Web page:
Alzheimer’s Awareness Month

June is Alzheimer’s Awareness Month!

You may hear the term dementia used interchangeably with Alzheimer’s disease. However, dementia is an umbrella term that covers a wide range of medical conditions, including Alzheimer’s disease. Alzheimer’s is the most common type of dementia and in the United States, it accounts for 60-80% of dementia cases. According to the CDC, in 2020 as many as 5.8 million Americans were living with Alzheimer’s disease!

What is Alzheimer’s Disease?

Alzheimer’s Disease is a degenerative brain disease that affects memory, thinking, and behavior. Unfortunately, it often becomes severe enough to interfere with daily tasks. Trouble remembering new information is a common early symptom. As the disease progresses, symptoms get worse and often include disorientation, confusion, and significant behavior changes. Speaking, walking, and swallowing may also be impacted.

Are there specific risk factors?

A known risk factor for Alzheimer’s is age, however the disease is NOT a normal part of aging. Scientists do not fully understand what causes Alzheimer’s, but they agree that it is likely a combination of factors such as family history, genetics, lifestyle choices, and environment. Research has suggested that there is a link between head injury and future risk of dementia. In addition, we have strong evidence that connects heart health to brain health. For example, the risk of vascular dementia is increased by conditions that damage the heart and blood vessels, such as diabetes, stroke, high blood pressure, and high cholesterol. Plaques and tangles found in the brain are more likely to cause Alzheimer’s symptoms if a stroke or damage to the brain’s blood vessels are also present.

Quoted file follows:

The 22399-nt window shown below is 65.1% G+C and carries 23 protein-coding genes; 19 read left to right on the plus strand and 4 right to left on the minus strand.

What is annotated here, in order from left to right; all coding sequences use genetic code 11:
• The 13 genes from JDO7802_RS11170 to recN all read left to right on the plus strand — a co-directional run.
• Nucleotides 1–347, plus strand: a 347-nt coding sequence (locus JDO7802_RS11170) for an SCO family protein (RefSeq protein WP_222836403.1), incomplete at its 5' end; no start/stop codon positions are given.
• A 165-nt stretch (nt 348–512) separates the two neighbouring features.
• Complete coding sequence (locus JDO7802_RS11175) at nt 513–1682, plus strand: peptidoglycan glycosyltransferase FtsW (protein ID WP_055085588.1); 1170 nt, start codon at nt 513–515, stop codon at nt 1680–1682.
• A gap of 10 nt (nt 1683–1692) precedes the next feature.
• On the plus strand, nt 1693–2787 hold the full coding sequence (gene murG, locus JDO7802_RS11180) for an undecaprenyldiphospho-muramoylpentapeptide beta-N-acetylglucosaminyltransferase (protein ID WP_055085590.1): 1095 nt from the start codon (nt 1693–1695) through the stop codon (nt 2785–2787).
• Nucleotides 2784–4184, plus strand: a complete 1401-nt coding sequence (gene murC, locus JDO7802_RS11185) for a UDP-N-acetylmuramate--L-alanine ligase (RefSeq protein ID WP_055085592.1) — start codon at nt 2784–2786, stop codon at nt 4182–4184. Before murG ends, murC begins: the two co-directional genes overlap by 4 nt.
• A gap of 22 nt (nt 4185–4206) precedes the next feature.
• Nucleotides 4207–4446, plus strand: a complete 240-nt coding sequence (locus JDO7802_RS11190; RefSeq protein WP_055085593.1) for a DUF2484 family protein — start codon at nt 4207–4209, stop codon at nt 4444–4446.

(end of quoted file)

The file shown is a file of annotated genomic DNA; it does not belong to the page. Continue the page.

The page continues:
A growing body of evidence suggests that just as healthy behaviors can reduce your risk of heart disease and cancer, they may also reduce your risk of cognitive decline. Check out this short podcast and a tour of a brain with Alzheimer’s.

What treatments are available?

Alzheimer’s is a complex disease. Often a multidisciplinary approach is necessary for optimal care. While there is no cure for Alzheimer’s Disease, several drugs are approved by the U.S. Food and Drug Administration (FDA) to help manage symptoms. You can see a list of some of the most frequently used medications here.

Don’t forget, caregivers and families of those with Alzheimer’s need support as well.

The Alzheimer’s Association is a wonderful resource and offers support groups, education and 24/7 help lines. Additionally, here are some practical tips to assist loved ones with dementia.
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